Artifact-Pittsburgh: Two sisters' imagination revives old furniture
Dressing table in red and white with tree chairs.
Hand-painted dresser by Melissa and Pamela Brusoski sports a crisp, white body and top, lime green drawer fronts and turquoise drawer pulls.
Before photos of sky blue end tables by Artifact Pittsburgh.
After photo of sky blue end tables by Artifact Pittsburgh.
Share with others:
Sisters Melissa and Pam Brusoski were helping clean out a friend's basement when their keen eyes fell upon old furniture with sturdy bones but a worn-out finish.
These first finds were in the basement of a North Side house, Pam said. "Melissa's best friend bought a house that was owned by a hoarder, and Melissa needed furniture for her new house, too."
Before long they had turned hand-painted, reupholstered furniture, much of it mid-century modern, into a home-based, online business called Artifact-Pittsburgh.
Together they had gone hunting in that North Side basement.
"We got some cabinets, a coffee table, but more than that, fabric" -- including colorful, vintage 1972 fabric from the Finnish design house of Marimekko. "There were packages of bedsheets that had never been opened," Pam said.
They started working on the furniture while looking for more at flea markets and on Craigslist. Collaborating through email and cell phone pictures, they reinvented it all -- mundane oak coffee tables into turquoise-and-white nightstands, old spindle chairs into funky conversation pieces and old metal kitchen cabinets into bright-colored retro pieces.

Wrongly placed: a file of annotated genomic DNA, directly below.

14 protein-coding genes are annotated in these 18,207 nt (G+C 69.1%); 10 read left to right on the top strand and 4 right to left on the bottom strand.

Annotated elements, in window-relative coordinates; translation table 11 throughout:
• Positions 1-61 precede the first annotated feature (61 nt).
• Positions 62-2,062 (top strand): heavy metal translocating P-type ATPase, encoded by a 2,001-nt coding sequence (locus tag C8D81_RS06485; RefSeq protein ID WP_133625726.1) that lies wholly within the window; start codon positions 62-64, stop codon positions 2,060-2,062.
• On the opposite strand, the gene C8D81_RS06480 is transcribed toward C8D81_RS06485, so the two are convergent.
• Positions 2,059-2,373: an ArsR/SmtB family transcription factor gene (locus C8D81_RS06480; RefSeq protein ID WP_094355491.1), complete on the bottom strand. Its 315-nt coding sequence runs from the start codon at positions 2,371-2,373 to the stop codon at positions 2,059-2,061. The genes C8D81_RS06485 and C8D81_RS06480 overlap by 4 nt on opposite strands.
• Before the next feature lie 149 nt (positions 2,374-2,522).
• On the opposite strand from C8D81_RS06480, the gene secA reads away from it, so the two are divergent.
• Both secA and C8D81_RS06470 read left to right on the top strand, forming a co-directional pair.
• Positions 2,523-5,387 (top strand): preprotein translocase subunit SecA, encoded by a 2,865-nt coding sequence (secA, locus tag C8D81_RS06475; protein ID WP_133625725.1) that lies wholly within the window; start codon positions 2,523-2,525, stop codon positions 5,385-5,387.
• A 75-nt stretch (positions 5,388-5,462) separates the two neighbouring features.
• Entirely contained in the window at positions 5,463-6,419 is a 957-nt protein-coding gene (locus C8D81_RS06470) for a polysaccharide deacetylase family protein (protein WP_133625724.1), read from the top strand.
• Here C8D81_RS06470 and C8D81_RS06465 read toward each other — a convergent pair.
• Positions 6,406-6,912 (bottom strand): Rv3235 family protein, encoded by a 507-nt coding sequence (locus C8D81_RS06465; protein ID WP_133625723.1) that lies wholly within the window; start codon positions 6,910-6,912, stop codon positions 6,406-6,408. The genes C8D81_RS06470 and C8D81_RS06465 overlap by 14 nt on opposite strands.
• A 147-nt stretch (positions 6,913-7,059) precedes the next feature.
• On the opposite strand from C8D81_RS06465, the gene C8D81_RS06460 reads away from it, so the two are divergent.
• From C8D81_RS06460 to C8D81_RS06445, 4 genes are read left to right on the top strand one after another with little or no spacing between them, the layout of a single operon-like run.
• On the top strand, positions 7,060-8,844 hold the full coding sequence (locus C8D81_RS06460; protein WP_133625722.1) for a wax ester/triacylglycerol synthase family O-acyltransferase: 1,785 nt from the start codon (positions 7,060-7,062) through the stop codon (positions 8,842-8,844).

"It is cool to see them come to life again," Melissa said.
Both women paint, but Melissa has been on hiatus due to a recent addition to the family -- a baby girl. The sisters rehabbed an old chest of drawers for the baby room in her Lawrenceville home. It now sports a crisp, white body and top, lime green drawer fronts and turquoise drawer pulls. Turquoise also shows up on the wall above the chest in the form of a painted Chinese elephant stencil, a spot-on design choice.
They collaborate on all of the pieces and love to explore color, especially in upholstery.
"We turn to the fabric and talk about what will make the chair pop," said Pam, who lives in Bethel Park.
Among the chairs they have re-imagined are old bentwoods, now crisp white with graphic orange seat covers; metal garden chairs painted white with big pastel floral prints; and a customer favorite, the tree chair, in black with a white graphic tree fabric on the seat.
Of their work, Pam said there is no formula to their selection process. "We just need interesting shapes." But Melissa is surprised how many people shy away from bold color, steering to neutrals instead.
"We put together colors you wouldn't necessarily expect, like a pink chair with a pink-green wire desk," Melissa said.
On their website, www.artifact-pittsburgh.com, the "sold" page shows items that you can't help but smile at, such as the tall, skinny armoire that is painted turquoise on the outside and orange on the inside and a baby dresser featuring a happy tree and yellow elephant on the front.
One bonus to their work is that pieces made years ago tend to be smaller in scale and well-suited to older homes. Tables, chairs and desks from the 1940s and '50s almost look apartment-sized compared with what is selling in stores today.
The Artifact-Pittsburgh collection is always changing and growing. Pieces are reasonably priced (a pair of dining chairs can be had for $110) and they are open to requests. "We aren't getting rich," Pam said. "We do this because we love it."
First Published October 6, 2012 12:00 am